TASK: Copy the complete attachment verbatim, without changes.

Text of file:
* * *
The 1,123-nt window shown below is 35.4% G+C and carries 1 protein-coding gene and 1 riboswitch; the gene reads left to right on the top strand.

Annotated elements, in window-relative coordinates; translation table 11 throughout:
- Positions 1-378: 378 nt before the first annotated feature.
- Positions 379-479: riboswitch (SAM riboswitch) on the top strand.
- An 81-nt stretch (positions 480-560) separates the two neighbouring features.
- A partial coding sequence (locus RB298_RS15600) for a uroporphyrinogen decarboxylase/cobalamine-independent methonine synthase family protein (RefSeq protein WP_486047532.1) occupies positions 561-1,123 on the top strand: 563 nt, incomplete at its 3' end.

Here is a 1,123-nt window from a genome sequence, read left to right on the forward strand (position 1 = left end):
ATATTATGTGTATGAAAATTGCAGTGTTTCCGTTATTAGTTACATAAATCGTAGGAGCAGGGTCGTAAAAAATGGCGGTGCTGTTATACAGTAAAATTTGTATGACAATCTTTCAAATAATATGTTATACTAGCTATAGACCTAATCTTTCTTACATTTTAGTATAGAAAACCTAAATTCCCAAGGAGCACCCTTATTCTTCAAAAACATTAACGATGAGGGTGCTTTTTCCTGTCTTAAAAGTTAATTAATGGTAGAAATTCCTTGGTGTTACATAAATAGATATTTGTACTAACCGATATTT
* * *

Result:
The 1,123-nt window shown below is 35.4% G+C and carries 1 protein-coding gene and 1 riboswitch; the gene reads left to right on the top strand.

Annotated elements, in window-relative coordinates; translation table 11 throughout:
- Positions 1-378: 378 nt before the first annotated feature.
- Positions 379-479: riboswitch (SAM riboswitch) on the top strand.
- An 81-nt stretch (positions 480-560) separates the two neighbouring features.
- A partial coding sequence (locus RB298_RS15600) for a uroporphyrinogen decarboxylase/cobalamine-independent methonine synthase family protein (RefSeq protein WP_486047532.1) occupies positions 561-1,123 on the top strand: 563 nt, incomplete at its 3' end.

Here is a 1,123-nt window from a genome sequence, read left to right on the forward strand (position 1 = left end):
ATATTATGTGTATGAAAATTGCAGTGTTTCCGTTATTAGTTACATAAATCGTAGGAGCAGGGTCGTAAAAAATGGCGGTGCTGTTATACAGTAAAATTTGTATGACAATCTTTCAAATAATATGTTATACTAGCTATAGACCTAATCTTTCTTACATTTTAGTATAGAAAACCTAAATTCCCAAGGAGCACCCTTATTCTTCAAAAACATTAACGATGAGGGTGCTTTTTCCTGTCTTAAAAGTTAATTAATGGTAGAAATTCCTTGGTGTTACATAAATAGATATTTGTACTAACCGATATTT